Teeling, Luke (d. 1823), linen merchant and catholic politician, was an elder son in the large family of Bartholomew Teeling of Matt, Co. Louth, and his second wife, Catherine, daughter of Patrick Grace. Luke Teeling is known from a contemporary letter to have had at least five brothers, Christopher, James, Joseph, Patrick, and William; one or more may have been sons of Bartholomew's first wife Theresa Taaffe, daughter and heir of Patrick Taaffe of Matt, Co. Louth, which Bartholomew seems to have inherited at Theresa's early death. Both the Teelings and the Taaffes were catholic gentry families long established in the Pale. Bartholomew's mother, Elizabeth, was a daughter of Rory O'More (qv) of Balyna, Co. Kildare, and an aunt of Patrick Sarsfield (qv), earl of Lucan. Bartholomew Teeling held lands in north Co. Dublin (at Walshestown and Gardenershill) and had a financial interest in the commercial development of Balbriggan. He died 28 October 1775.
Luke Teeling was apprenticed into the linen trade at Lisburn and, on completing his apprenticeship, remained in the locality, got a lease from the marquess of Hertford, and started his own bleach-green at Derriaghy. He married (March or April 1771) another Taaffe, Mary (b. 1753?), the younger daughter of George Taaffe of Corballis, Co. Meath, and sister of John Taaffe (1746–1825) of Smarmore castle, Co. Louth. He accumulated considerable wealth (‘he finished his own goods at a large bleach-field’) and acquired (1782) a site at Lisburn on which he built a family house – ‘the house north side of the chapel-gate’ (McCall). As well as being a linen bleacher, Teeling was a hops and wine merchant, and by 1798 was reckoned to be worth £30,000. Among politically conscious catholics in Ulster he was probably the most highly regarded. In 1783 his name appeared among the subscribers to the History of Ireland of William Crawford (qv).
Nine years later, though not previously a member of the Catholic Committee, Teeling was prominent as a delegate from Co. Antrim at the Catholic Convention: he praised the United Irishmen of Belfast (all presbyterians) for their support and, scornful of mere partial relief from the remaining penal laws, moved a resolution that ‘the Catholics might be restored to the equal enjoyment of the blessings of the constitution’ (3 December 1792). It appears that some Belfast United Irishmen led by Samuel Neilson (qv), adopting a strategy to advance parliamentary reform, had persuaded him to press for complete relief. Throughout the 1790s Teeling remained active in catholic politics. It was he who paid for the printing by Patrick Byrne (qv) of Address to the Defenders (1792) and who, after the dismissal of Earl Fitzwilliam (qv) from the viceroyalty, presided over the meeting of Antrim catholics to petition for his reinstatement (1795). He was a juror at the second trial of the proprietors of the Northern Star (November 1794) and secretary of a meeting of the freeholders of Co. Antrim which called for parliamentary reform and catholic relief (8 May 1797). According to James Hope (qv), he ‘never came under any oath or obligation’, but he assisted Neilson in bringing Catholic Committee men, Defenders, United Irishmen, and even ‘Break-of-Day-men’ into alliance.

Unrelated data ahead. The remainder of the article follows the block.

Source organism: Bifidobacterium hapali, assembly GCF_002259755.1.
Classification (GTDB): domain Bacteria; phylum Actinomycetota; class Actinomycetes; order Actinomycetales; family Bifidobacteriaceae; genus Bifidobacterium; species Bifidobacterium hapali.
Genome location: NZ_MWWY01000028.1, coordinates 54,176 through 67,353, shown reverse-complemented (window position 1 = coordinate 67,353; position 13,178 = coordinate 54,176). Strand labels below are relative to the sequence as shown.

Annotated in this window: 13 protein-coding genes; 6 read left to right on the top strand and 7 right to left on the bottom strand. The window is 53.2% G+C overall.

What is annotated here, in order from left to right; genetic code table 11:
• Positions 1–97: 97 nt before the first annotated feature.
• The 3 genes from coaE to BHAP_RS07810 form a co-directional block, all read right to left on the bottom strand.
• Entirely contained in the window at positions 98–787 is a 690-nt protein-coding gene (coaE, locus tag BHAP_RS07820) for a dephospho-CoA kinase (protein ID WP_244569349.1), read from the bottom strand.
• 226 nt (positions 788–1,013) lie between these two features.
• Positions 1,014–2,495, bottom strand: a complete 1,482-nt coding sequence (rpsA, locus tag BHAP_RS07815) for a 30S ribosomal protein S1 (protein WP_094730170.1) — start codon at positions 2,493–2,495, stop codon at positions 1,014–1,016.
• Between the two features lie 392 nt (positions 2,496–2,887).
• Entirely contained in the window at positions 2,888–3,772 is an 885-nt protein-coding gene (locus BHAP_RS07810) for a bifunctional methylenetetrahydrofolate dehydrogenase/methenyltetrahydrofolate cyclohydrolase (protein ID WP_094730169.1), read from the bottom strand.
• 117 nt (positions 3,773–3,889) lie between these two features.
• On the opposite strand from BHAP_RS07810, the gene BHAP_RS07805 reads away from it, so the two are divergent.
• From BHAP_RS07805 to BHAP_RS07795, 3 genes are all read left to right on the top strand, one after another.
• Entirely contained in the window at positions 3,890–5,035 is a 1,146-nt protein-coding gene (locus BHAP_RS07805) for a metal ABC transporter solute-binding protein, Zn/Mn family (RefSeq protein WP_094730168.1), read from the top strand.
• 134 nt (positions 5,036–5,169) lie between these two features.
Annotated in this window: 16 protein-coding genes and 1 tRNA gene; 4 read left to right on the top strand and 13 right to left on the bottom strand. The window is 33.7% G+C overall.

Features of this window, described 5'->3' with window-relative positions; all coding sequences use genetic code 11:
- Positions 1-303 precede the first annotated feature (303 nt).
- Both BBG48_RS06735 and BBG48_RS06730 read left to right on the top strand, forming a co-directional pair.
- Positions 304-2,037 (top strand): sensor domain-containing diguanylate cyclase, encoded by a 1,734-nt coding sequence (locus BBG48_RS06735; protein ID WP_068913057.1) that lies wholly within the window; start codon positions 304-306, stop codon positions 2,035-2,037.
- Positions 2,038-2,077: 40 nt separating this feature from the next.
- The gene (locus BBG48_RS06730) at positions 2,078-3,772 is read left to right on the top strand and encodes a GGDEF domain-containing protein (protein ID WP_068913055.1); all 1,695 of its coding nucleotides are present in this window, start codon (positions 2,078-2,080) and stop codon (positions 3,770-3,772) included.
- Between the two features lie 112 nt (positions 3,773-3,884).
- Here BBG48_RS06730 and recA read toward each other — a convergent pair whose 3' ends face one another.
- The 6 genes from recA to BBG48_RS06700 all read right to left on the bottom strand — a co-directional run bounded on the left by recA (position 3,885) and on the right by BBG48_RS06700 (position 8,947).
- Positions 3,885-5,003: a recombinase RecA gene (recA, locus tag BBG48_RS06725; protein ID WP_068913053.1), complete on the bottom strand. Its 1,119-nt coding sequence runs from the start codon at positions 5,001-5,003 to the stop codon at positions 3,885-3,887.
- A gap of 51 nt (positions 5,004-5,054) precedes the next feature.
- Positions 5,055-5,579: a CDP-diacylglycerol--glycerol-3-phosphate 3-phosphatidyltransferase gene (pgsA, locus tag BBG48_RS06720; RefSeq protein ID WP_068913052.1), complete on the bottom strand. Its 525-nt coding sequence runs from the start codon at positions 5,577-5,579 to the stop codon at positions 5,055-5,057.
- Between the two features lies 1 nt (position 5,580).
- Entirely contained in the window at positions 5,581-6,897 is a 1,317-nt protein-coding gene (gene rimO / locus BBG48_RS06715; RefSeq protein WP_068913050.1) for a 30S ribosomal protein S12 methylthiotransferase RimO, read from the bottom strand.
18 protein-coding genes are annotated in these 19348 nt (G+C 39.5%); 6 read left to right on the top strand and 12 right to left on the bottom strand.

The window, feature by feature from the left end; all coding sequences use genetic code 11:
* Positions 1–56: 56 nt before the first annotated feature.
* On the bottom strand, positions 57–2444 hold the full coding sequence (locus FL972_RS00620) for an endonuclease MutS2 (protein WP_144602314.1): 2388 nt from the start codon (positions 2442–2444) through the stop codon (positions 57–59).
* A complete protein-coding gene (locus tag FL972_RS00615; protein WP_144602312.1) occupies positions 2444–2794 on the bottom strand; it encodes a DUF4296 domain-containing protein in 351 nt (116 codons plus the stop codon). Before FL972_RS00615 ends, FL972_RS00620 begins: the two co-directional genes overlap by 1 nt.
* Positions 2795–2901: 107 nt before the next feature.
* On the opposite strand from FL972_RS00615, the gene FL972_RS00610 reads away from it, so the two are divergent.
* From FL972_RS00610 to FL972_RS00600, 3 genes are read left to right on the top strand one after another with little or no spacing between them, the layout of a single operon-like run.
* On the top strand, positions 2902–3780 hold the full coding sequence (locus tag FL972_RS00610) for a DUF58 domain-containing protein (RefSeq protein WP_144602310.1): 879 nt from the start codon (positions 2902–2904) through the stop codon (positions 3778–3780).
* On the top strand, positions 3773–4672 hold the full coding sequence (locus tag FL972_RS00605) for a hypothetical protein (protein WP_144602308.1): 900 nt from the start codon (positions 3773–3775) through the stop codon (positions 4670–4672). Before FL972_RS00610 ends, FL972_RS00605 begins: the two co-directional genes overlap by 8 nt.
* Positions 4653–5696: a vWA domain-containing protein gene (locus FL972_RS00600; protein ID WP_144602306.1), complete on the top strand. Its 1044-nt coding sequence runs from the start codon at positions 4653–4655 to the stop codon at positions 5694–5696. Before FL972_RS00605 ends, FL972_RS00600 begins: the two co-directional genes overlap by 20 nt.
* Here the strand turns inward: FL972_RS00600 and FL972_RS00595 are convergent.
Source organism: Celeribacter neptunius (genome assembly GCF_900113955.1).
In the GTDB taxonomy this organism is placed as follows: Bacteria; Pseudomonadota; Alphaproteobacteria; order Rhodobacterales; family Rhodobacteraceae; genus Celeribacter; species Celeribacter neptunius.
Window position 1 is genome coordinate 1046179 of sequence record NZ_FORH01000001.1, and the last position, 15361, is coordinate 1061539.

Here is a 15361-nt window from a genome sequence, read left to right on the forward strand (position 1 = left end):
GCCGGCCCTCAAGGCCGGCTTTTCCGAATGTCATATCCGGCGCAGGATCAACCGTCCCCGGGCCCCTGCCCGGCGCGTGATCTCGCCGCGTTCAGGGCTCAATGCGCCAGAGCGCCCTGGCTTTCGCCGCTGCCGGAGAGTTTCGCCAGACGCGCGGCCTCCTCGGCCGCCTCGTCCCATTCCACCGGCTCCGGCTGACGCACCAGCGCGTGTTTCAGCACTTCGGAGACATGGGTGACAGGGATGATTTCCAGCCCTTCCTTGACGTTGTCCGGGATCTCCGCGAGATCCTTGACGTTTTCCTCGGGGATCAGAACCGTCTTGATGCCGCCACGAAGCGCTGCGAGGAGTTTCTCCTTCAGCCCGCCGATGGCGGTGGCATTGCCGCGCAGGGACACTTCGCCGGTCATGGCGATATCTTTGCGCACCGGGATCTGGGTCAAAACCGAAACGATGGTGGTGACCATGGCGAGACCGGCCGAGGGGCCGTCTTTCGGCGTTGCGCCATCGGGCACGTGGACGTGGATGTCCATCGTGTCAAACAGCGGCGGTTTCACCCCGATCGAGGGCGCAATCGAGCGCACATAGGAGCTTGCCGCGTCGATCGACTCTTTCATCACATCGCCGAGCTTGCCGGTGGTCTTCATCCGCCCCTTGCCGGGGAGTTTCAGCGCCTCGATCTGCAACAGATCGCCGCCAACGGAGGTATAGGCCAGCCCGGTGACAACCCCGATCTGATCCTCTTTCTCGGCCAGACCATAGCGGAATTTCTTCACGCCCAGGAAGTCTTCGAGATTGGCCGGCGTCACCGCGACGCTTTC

Teeling was arrested (without the arresting officer being able to state any charge) on 16 June 1798 and held later on the Postlethwait, a prison ship anchored off the Antrim coast. Some time after his refusal to be sworn to ‘maintain and support the laws’ (9 December), he was moved to Carrickfergus castle, from which he was not released until 18 January 1802. Why he was held when he was never a United Irishman, was highly respected by his peers, and was on good terms with Viscount Castlereagh (qv) is a mystery. Why, despite his age, he was held for so long and why he was not sent with other ‘state prisoners’ to the comparative comfort of Fort George are greater ones. Consequently he lost much of his wealth, selling his Dublin property to one of the Guinnesses, and retired to a rural part of Co. Antrim, apparently unable in 1813 to pay a subscription of 5 guineas to the Catholic Board. He died 16 June 1823 in Belfast.
Luke and Mary Teeling had five sons and four daughters. The first and second sons were Bartholomew Teeling (qv) and Charles Hamilton Teeling (qv); the younger sons, George (d. 1822), Luke, and John (b. 1784?), all died unmarried, probably in America. The eldest daughter, Elizabeth (b. 1772), married a former apprentice of her father, John Magenis, who belonged to a minor catholic gentry family with a seat at Balealy or Balyely, near Banbridge, Co. Down, in which county he was a Defender leader before moving to America. Luke Teeling's brother Christopher (d. 1840?), a physician in Dublin, was a beneficiary of the will of Francis Higgins (qv) and seems not to have shared Luke's politics.